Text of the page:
The adult WHITE IBIS was still present today at Great Kills Park on Staten Island, where it is seen from the main roadway, Buffalo Street, in the West Pond area along the south side of the road up to the ranger station. Park in the lot past the ranger station and walk back along the roadway to look for the ibis, and patience can be required.

Two BLACK-NECKED STILTS were seen Wednesday by kayakers in Sebonac Creek across from Tern Island. This area northwest of Southampton is unfortunately mostly private, and the stilts have not been relocated.

As migration winds down, the city parks, weather permitting, have still provided some good finds. In Central Park, SUMMER TANAGER was noted through today, and a CLAY-COLORED SPARROW visited the north end last Saturday. Flycatchers have included OLIVE-SIDED FLYCATCHER Thursday and such empidonax as ACADIAN FLYCATCHER, ALDER FLYCATCHER, and YELLOW-BELLIED FLYCATCHER. GRAY-CHEEKED THRUSH has also been noted, and warblers have included TENNESSEE WARBLER, BAY-BREASTED WARBLER, WORM-EATING WARBLER, and MOURNING WARBLER.

Prospect Park has featured a PROTHONOTARY WARBLER Tuesday and a MOURNING WARBLER today.

Two PROTHONOTARIES were at Willowbrook Park on Staten Island Wednesday.

At Jamaica Bay Wildlife Refuge a RED-NECKED PHALAROPE visited the West Pond from Friday through Sunday, joined by a COMMON MOORHEN. A SUMMER TANAGER was in the North Garden Sunday, with three WHITE-RUMPED SANDPIPERS also on the West Pond.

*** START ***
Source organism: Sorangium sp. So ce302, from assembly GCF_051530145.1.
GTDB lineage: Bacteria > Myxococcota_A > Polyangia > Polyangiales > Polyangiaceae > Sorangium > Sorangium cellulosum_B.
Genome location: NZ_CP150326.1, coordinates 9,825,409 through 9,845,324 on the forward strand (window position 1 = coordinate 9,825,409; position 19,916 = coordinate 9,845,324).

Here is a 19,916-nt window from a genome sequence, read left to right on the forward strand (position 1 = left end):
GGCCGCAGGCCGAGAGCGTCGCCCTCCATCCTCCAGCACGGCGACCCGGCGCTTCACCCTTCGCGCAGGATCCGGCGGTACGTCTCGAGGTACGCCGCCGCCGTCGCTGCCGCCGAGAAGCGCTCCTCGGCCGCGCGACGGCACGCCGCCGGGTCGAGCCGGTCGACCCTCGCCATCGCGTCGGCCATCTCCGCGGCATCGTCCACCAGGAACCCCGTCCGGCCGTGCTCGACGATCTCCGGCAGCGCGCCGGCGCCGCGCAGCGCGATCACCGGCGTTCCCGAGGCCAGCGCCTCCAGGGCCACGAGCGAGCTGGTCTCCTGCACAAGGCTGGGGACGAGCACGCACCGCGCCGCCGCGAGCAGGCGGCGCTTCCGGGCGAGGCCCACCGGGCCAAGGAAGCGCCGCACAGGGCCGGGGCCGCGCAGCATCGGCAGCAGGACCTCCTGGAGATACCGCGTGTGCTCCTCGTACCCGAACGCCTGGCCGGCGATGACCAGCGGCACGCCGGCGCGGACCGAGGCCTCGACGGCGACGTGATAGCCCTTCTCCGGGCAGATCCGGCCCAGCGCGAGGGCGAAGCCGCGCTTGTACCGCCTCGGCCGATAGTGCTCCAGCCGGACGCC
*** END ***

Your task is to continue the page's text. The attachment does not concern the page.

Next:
A PINE SISKEN was at Broad Channel Tuesday.

At Jones Beach West End, singles of LESSER BLACK-BACKED GULL and ICELAND GULL were in parking field 2 on Sunday, with two ICELAND GULLS there on Monday. LESSER BLACK-BACKED GULLS seen today included one at the Point Lookout Town Beach parking lot, and four at Nickerson Beach. Nickerson also had an ICELAND GULL today.

A fallout at Jones Beach West End on Tuesday produced a decent number of birds, more unusual warblers featuring TENNESSEE WARBLER, BLACKBURNIAN WARBLER, and HOODED WARBLER.

An UPLAND SANDPIPER was around field 2 at Robert Moses State Park Thursday.

Sea watches at Robert Moses field 2 produced three SOOTY SHEARWATERS Sunday morning, and a SOOTY plus two BLACK TERNS on Monday. Farther east, a LEAST BITTERN was seen along Dune Road, west of Shinnecock Inlet Saturday, and at Cupsogue County Park some ROSEATE TERNS and BLACK TERNS have been present lately, and a decent number of shorebirds there included 121 RED KNOT and two WHITE-RUMPED SANDPIPERS today.

An ACADIAN FLYCATCHER plus YELLOW-BILLED CUCKOO were found at the Route 51 fields in Eastport on Monday, while adjacent Hunter's Garden produced a YELLOW-THROATED WARBLER in the back section on Wednesday.

COMMON NIGHTHAWK and GRASSHOPPER SPARROW were in the walking dunes at Napeague last weekend.

A DICKCISSEL in Calverton last Friday was followed by another in northern Westchester Sunday, and also in Westchester an ACADIAN FLYCATCHER and KENTUCKY WARBLER were present at the Rye Nature Center on Wednesday.

To phone in reports on Long Island, call Tony Lauro at (631) 734-4126, or weekdays call Tom Burke at (212) 372-1483.

This service is sponsored by the Linnaean Society of New York and the National Audubon Society. Thank you for calling.


~ End Transcript ~